Dolphin can be hard to spot from shore until they break the surface but this Bonaparte’s Gull served as a great marker for me. You can just make out the young Dolphin below and to the left of the bird.
With an idea where the animal is there is some chance of capturing an image of him above the water, like this:
I had the pleasure of speaking with Lauren Rust, founder of The Lowcountry Marine Mammal Network (www.lmmn.org), while I was watching the Dolphins in the Kiawah River on March 18. She spends a lot of time monitoring the local Dolphin and shared with me that this behavior goes on regularly and she has wondered if it is the same few Gulls who have figured this out. The Dolphin is a two year old who still stays pretty close to its mother, who was feeding nearby.
These two had developed an understanding. and if you zoom in on the next image you’ll see the Gull got a fish just as the Dolphin ducked under the water.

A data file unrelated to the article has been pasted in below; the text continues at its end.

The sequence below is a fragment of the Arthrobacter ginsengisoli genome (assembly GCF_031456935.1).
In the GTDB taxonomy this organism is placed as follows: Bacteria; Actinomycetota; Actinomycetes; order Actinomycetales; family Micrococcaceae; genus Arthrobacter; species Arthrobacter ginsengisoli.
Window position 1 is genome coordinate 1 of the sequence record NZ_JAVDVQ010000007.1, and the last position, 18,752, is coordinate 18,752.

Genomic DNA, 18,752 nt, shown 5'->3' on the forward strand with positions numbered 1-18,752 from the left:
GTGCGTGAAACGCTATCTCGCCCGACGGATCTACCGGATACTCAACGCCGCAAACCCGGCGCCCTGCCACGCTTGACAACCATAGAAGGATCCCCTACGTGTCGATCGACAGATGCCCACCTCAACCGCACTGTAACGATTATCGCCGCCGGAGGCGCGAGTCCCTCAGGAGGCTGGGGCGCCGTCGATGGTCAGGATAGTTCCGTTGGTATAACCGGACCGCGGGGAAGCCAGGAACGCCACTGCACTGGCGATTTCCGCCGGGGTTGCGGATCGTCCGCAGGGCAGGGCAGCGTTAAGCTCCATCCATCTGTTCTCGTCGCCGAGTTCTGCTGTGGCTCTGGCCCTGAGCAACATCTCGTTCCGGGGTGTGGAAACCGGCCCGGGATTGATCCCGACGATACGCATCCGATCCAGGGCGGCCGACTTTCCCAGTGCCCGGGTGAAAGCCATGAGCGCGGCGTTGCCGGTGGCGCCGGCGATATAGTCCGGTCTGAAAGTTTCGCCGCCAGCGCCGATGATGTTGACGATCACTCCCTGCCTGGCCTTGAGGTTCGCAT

It appeared that the Bonaparte’s Gull was following the Dolphin, which presumably was following fish.
Lastly, a wider view of the unlikely pair, taken on the Kiawah side of the river, looking towards Seabrook Island.
There is not much contrast in these images of a pair of Bonaparte’s Gulls feeding in the ocean surf. The day was dull and the birds coloration mostly matches the water, with only their black wing-tips and orange feet standing out.
However, they were fun to watch and gulls are great practice for in-flight bird photography due to their relatively slow speed and predictability.
It was also windy and this pair was expending a tremendous amount of energy for what was small food. Whatever they were catching they quickly swallowed without me seeing it.
They dropped in and lifted out of the water with ease and flew in tandem as they moved up the beach.